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Civil engineering

Durable Concrete

Constructions that can resist time may also withstand fire

MARCIA MINILLOPillars during the construction and in the existing parking lot of the e-Tower building, in São PauloMARCIA MINILLO

Concrete (HSC) explodes or degrades significantly when submitted to high temperatures, as for example in case of fire. This might be an erroneous belief. High Strength Concrete is highly resistant in this kind of situation, as explained in a study that was part of the doctorate thesis Avaliação de pilares de concreto armado colorido de alta resistência, submetidos a elevadas temperaturas, written by civil engineer Carlos Amado Britez. The thesis was presented in March at the Polytechnic School of the University of São Paulo (Poli-USP). In the thesis, Britez explained that, depending on the conditions, HSC can be as highly resistant to fire as ordinary concrete. In general, HSC – sometimes referred to in Brazil as High Performance Concrete (HPC) – is the appropriate kind of concrete to use for constructions with a long life span and few maintenance-related interventions, and can last for over 100 years, because it is more resistant to bad weather.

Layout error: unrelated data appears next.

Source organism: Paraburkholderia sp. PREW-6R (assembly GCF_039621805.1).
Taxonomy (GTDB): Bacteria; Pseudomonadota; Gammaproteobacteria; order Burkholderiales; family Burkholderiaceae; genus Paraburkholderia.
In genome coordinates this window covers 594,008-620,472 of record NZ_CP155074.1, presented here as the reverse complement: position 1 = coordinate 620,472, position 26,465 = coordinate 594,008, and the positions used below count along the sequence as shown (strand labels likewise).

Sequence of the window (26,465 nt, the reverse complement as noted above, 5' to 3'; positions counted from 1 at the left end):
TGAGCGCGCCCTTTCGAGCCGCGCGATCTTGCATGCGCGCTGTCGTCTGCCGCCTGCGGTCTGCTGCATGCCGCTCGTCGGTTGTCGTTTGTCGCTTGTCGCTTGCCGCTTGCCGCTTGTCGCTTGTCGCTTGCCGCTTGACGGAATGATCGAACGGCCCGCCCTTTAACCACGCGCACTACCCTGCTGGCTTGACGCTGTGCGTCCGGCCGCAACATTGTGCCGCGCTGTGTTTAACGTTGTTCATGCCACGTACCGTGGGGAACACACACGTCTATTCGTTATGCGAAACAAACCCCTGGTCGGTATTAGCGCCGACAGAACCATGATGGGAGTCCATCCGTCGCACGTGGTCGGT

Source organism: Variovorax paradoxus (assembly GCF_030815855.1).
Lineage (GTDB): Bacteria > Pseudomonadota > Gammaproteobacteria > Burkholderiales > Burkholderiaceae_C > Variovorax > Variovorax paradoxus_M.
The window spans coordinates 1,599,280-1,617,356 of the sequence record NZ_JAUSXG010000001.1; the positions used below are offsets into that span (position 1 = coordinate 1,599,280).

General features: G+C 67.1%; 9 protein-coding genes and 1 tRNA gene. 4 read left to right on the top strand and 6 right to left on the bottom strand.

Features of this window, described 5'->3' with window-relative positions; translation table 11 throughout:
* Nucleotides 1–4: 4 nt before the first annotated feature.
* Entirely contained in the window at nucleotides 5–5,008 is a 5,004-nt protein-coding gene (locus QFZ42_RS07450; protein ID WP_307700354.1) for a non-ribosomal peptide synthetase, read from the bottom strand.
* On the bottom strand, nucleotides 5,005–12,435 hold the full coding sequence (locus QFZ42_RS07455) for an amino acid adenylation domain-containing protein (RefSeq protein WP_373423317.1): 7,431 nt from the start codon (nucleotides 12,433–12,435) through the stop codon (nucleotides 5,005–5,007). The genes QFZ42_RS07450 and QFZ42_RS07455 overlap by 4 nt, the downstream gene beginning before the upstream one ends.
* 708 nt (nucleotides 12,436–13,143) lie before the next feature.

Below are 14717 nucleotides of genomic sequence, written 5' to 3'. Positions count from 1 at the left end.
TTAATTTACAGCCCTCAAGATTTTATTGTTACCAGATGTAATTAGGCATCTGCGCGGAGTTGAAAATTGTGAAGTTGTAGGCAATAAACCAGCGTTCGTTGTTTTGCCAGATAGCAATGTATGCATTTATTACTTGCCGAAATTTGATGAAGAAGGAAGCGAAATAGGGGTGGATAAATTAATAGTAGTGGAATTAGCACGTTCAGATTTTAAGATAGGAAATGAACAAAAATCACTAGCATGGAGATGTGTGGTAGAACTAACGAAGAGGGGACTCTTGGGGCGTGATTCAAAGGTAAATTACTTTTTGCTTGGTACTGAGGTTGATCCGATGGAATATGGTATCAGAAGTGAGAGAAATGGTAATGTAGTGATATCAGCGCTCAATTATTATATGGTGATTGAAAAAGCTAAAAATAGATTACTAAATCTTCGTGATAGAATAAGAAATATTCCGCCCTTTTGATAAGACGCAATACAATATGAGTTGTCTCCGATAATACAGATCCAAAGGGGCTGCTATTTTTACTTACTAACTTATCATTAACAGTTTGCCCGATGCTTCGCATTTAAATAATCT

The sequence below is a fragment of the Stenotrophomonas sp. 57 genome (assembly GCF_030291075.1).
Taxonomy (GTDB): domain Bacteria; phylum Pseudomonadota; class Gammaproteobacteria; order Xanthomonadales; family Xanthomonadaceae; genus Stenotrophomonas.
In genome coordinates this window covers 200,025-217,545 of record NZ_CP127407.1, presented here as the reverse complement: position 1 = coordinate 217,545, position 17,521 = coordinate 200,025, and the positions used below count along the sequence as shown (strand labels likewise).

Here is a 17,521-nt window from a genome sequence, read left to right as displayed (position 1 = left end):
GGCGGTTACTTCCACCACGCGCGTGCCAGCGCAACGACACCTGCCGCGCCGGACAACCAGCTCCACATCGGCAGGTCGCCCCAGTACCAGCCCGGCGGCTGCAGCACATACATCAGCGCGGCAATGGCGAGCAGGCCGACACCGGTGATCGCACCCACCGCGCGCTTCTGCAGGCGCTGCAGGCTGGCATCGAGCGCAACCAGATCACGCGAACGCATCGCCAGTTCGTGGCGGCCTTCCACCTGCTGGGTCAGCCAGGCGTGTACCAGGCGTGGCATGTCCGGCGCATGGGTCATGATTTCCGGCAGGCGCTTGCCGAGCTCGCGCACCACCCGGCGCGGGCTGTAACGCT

The main characteristic of HSC is its resistance, which is higher than 50 mega-Pascal (MPa), the unit that measures the pressure and tension that materials are submitted to. One MPa is equivalent to 10,19 kilograms-force (kgf) – or newton (N) – per square centimeter. This is equivalent to placing 10 kilos over one square centimeter of concrete prepared for this end without damaging it. Ten engineering and construction companies participated in the experiment. The companies were granted the funding, materials and products for this purpose. In addition, five industry associations, such as the Brazilian Portland Cement Association (ABCP) and the Brazilian Concrete Institute (Ibracon), followed the progress of the experiment.